HAMLET, N.C. (AP) _ The fire that killed 25 people in a chicken-processing plant has left deep scars on this rural community and focused attention on North Carolina's workplace safety program.

''I doubt we'll ever recover because so many of us died,'' Robert Chavis said before entering the Second Baptist Church for the funeral of his cousin, Janice Lynch.

''This isn't the kind of thing you bargain for in being mayor of a town of 6,500,'' Mayor Abbie Covington said. ''But I don't think you could be prepared for this if you lived in a town of 6 million people.''

''We are all very sad,'' said Rosa Henry, who was born in Hamlet and raised nine children in this town about 75 miles southeast of Charlotte. ''This really shakes you up. These people were just working for a living.''

Most of the 18 women who died were single mothers, and their orphaned children were being sent to relatives or foster homes.

''It's become a real dilemma,'' said the Rev. Harold Miller of First Baptist Church. ''Right now the families are stepping in.''

The fire broke out Tuesday morning at the Imperial Food Products plant, which made chicken nuggets for fast-food restaurants and other customers.

A hydraulic hose burst near the plant's huge fryers and oil sprayed out in a mist.

The flames under the fryers ignited the mist, creating a dense smoke that was blamed for the 25 deaths and injuries to 54 others. One firefighter also was injured.

The fire, reports of locked exit doors and a lack of safety inspections put a spotlight on workplace safety issues in North Carolina.

More than a quarter of all employees in the state are in manufacturing, but the state has just 16 workplace safety inspectors - the nation's lowest number. Under federal guidelines, North Carolina should have at least 114 inspectors.

State Insurance Department investigators confirmed Friday that locked or blocked exits contributed to the death toll. The plant also had no automatic sprinklers.

The report was sent to Richmond County District Attorney Carroll Lowder, who will consider any criminal charges.

Tim Bradley, deputy commissioner of the state insurance department, said 12 of the victims had tried to escape through a locked door and then a blocked loading dock before winding up in a cooler.

Their bodies were found in the cooler with three more bodies outside its door.

Three people died at the loading dock, which was blocked by a truck. One body was found in a freezer and six more near the freezer door.

''If there are sufficient grounds for criminal charges, I want them filed,'' Mayor Covington said.

Workers and witnesses have said the plant's exits were routinely locked, apparently to prevent anyone from stealing chicken.

''What is a box of chicken when it comes to 25 lives?'' asked Sharon Evaness, who lives near the plant. ''You can't replace the mothers of those babies.''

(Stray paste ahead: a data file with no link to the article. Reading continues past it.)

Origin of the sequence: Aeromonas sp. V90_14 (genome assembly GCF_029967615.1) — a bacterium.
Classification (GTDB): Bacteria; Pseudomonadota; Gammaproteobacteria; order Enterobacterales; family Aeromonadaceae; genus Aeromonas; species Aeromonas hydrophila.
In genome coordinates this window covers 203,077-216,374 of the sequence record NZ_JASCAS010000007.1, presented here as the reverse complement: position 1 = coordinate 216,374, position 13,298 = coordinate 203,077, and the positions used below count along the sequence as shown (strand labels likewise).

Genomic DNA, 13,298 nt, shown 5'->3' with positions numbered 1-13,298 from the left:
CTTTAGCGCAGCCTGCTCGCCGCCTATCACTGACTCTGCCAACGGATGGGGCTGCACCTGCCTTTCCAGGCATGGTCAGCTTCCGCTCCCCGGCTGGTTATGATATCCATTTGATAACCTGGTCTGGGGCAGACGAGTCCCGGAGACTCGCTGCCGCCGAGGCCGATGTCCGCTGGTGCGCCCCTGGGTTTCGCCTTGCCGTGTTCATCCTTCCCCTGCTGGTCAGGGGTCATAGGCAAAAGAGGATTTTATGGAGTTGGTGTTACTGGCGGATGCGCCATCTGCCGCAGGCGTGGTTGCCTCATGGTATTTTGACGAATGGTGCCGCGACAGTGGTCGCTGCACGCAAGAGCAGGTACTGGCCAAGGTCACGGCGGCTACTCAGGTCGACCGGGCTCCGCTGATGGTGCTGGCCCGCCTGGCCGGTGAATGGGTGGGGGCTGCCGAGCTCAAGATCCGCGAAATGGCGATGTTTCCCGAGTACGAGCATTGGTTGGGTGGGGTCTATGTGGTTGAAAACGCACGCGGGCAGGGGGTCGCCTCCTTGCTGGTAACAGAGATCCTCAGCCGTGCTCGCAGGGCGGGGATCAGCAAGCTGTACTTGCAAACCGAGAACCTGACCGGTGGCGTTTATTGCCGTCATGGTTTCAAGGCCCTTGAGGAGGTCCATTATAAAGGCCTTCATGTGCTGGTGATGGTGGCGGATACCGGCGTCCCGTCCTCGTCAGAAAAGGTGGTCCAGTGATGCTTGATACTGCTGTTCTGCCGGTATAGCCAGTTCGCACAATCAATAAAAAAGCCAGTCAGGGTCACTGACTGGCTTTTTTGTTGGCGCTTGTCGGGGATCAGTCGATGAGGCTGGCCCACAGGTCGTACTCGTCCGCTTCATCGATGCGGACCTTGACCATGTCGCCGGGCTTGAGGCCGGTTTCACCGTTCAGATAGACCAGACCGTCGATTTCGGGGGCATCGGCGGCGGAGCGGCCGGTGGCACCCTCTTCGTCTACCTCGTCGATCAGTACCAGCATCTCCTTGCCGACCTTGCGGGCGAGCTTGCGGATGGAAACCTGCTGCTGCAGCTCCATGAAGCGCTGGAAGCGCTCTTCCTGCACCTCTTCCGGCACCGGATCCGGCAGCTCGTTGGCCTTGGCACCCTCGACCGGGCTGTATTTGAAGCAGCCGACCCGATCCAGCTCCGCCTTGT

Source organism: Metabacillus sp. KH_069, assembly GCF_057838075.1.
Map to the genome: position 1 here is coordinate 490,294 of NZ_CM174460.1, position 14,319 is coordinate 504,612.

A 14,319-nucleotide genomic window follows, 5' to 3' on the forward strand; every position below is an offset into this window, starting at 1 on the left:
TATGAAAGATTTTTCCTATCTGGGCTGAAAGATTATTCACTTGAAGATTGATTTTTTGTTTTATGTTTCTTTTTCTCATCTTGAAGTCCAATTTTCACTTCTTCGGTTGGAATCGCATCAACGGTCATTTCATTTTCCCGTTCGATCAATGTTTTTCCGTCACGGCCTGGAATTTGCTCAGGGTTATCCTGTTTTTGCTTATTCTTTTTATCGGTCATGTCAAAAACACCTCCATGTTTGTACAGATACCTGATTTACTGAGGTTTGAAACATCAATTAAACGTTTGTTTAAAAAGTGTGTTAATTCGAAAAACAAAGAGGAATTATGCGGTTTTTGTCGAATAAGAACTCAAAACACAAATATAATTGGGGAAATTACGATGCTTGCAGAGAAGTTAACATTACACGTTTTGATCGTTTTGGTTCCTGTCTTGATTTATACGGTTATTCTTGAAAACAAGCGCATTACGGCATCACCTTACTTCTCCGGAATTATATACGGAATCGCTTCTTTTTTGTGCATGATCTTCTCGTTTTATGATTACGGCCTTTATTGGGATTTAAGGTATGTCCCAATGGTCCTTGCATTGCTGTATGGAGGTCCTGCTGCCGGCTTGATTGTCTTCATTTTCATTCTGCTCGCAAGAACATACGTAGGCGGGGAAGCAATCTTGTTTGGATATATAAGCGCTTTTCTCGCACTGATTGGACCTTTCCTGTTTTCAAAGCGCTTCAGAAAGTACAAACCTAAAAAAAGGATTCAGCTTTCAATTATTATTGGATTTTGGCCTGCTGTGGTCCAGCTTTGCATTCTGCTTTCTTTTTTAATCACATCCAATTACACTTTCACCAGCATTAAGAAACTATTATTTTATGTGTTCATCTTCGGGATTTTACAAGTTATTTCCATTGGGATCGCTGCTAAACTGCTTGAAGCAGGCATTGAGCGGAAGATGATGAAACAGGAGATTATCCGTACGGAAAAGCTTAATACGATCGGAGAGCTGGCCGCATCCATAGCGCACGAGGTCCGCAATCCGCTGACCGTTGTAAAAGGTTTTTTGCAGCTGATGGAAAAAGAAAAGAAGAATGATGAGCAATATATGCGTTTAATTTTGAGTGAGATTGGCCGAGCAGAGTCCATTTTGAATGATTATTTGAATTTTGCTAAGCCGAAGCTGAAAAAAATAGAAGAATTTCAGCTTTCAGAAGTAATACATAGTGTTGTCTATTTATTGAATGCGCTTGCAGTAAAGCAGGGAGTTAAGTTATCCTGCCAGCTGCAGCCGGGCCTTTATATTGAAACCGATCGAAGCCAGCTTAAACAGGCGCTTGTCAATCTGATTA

On Friday, the town slowed down for the first of the funerals. More funerals were held Saturday.

Mental health officials and social workers are trying to assess the needs of the victims and their families. A victims' assistance center will open Monday.

''We're doing everything in our power,'' Ms. Covington said. ''These people can't afford to wait. They have to deal with it today. Their needs are a first priority.''

The Hamlet plant, which had not been inspected in its 11-year history, was visited last week by state Labor Commissioner John Brooks. He said the odds of an inspector making it to the plant on a random inspection were almost nonexistent.

Hiring more inspectors has been a low priority in recent years, due in large part to budget problems, legislative leaders say. But the tragedy will likely prompt the Legislature to act, said Rep. David Diamont, co-chairman of the House Appropriations Committee.

''The need for those inspectors has been propelled to the top-priority list,'' Diamont said.

''This is the kind of tragedy that we were probably destined to have,'' said Bob Hall, research director at the Institute for Southern Studies in North Carolina in Durham. 'I'm afraid it could happen again.''

The poultry industry in North Carolina has an illness and injury rate of 22.5 per 100 employees, more than double that of the state's entire work force, Hall said.

But corporate and government officials insist more inspectors won't necessarily create a safer environment.

''Just putting more people out there, I don't think is the answer,'' Gov. Jim Martin said. ''I think you've got to have a system where neighbors and workers and community people can help bring attention without reprisals.''

That wasn't much comfort to Doris Fairley, who lost two relatives in the blaze.

''I've got other family, but I feel like I lost everybody,'' she said. ''I still have hostile feelings about that plant up there.''